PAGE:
many moments in 2018, like i can say the game against tottenham was the top, the game against rome was also unbelievable. so each moment i feel like i am scoring goals, helping the team to get the points, to be top in the league, you know, that is always a great feeling. anything that you will be looking forward to in the coming year overall? i think ijust want to win something with the club, so everyone is excited, everyone is happy about that, so i also tried to push myself every day to help the team to win something. this season, everyone has... i don't want to save motivation, but everyone wants to win something, so i think we will carry on. congratulations, mohamed, the winner for the 2018 bbc african footballer of the year. thank you very much, thank you.
britain's royal family have revealed the photos they're putting on their christmas cards this year, and it's notjust those who are on their yearly list who get to see what they've picked. the duke and duchess of cambridge have chosen a picture of their family at their norfolk home, while harry and meghan are seen watching fireworks at their wedding reception earlier this year. the duke and duchess of cornwall — meanwhile — are seated on a bench in the grounds of clarence house. perfect for your mantelpiece. two letters know if you've managed to collect the whole set. —— do let us. you can reach me on twitter — i'm @martinstanford. hello. after a fairly quiet day on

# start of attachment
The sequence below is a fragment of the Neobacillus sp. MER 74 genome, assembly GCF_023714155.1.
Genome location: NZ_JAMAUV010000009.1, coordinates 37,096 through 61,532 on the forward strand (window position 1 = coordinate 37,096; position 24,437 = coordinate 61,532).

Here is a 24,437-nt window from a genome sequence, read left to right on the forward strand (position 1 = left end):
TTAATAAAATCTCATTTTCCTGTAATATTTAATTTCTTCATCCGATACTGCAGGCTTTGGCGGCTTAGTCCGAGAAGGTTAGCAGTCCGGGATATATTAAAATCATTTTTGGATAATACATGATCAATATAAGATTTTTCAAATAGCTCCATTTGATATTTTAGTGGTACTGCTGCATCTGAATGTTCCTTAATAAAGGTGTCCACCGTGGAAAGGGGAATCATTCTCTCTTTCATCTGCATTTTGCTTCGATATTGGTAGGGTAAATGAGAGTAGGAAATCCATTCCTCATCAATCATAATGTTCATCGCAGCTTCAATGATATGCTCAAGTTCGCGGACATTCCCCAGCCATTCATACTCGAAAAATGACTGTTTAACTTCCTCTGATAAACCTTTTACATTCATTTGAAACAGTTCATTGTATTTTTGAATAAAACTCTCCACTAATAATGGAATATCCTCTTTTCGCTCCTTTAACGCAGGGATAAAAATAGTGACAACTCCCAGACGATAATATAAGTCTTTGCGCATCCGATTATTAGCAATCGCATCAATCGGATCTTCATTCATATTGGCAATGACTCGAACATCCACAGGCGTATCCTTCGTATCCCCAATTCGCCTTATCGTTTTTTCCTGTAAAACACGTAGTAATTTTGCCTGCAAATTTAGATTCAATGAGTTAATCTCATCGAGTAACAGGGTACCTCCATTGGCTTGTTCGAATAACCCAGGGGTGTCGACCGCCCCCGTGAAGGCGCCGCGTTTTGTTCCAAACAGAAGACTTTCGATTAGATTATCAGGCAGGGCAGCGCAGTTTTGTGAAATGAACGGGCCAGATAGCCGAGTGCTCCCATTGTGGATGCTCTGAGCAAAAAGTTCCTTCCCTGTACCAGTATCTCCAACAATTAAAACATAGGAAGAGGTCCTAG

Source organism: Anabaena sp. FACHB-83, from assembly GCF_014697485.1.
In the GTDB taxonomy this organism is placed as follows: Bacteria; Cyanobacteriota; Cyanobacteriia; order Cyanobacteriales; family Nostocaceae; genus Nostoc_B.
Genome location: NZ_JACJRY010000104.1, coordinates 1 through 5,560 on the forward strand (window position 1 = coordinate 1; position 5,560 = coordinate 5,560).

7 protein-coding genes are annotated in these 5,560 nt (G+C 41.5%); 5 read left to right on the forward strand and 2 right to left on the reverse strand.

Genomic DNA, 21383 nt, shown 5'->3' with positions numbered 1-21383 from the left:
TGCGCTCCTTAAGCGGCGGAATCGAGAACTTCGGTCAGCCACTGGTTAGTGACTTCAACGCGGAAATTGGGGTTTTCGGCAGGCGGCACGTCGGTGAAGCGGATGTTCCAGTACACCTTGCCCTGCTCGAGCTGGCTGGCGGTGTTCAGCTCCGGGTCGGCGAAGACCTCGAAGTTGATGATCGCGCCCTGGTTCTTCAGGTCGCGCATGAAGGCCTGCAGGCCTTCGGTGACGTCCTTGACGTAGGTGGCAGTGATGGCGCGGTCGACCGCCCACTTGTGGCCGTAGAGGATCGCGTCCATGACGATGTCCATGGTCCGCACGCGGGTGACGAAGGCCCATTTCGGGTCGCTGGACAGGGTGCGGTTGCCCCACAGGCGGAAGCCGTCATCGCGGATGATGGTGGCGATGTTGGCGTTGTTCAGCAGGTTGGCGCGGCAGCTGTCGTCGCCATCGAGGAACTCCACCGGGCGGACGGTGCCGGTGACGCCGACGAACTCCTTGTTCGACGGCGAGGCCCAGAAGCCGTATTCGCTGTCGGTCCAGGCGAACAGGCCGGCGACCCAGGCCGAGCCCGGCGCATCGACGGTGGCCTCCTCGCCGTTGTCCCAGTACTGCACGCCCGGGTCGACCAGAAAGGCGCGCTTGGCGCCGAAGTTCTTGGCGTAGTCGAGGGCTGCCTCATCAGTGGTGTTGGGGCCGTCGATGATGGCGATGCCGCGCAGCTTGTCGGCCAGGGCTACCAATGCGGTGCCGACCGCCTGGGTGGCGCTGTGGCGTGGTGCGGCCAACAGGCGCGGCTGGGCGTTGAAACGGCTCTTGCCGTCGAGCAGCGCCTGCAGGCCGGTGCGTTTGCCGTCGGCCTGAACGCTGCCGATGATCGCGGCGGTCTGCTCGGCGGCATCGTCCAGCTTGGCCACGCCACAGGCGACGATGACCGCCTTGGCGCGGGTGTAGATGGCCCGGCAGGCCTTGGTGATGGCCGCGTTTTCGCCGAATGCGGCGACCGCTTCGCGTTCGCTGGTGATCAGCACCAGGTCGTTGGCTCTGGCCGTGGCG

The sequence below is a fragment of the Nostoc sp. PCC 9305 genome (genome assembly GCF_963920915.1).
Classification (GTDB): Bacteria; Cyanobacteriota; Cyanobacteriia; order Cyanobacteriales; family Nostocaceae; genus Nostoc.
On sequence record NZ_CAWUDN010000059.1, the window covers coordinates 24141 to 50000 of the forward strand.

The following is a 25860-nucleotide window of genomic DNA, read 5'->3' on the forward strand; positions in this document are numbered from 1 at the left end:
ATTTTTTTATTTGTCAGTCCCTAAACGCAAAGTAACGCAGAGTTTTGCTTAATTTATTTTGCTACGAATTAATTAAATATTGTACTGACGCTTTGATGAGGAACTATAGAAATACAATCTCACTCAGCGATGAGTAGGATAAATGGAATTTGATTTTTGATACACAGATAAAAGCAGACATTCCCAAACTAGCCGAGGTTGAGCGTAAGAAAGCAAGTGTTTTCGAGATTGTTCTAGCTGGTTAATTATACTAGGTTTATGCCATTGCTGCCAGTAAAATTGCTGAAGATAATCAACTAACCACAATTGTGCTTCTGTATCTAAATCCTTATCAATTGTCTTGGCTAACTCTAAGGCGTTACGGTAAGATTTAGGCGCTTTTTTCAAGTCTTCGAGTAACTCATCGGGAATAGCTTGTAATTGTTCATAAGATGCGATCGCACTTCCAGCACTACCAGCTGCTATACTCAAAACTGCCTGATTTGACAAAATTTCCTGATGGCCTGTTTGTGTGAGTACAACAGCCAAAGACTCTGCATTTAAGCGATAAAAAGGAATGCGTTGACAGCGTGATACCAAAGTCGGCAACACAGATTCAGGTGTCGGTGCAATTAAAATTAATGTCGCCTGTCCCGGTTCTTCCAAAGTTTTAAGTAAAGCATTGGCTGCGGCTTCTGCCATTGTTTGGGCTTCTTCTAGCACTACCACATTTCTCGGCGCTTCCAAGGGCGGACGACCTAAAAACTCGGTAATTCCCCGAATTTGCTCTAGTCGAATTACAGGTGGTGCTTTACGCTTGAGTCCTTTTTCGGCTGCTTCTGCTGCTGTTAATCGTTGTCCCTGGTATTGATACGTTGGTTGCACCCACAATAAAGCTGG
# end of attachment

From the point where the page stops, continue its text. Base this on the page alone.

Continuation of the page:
friday, the weather is about to turn much more lively as we head through the course of the weekend. the good named storm, storm dierdre, named by met eireann, bringing disruptive weather this weekend with warnings, amber warnings for ice and snow, and there will be freezing rain which will bring widespread ice on any roads and untreated surfaces. here is where we have the amber warnings through saturday and early into sunday as well. ice warnings across much of northern england and southern scotland will have snow and freezing rain here. heavy snow across many central parts of scotland, mainly to the north of the central belt. the reason for this disruptive weather is mild and our, moving in from the atlantic but these were the funds which are packing in an bumping into this cold air, a cold supper laid —— saturday dawned, temperatures sub zero per many of us. that milder air works in from the west along with the rain,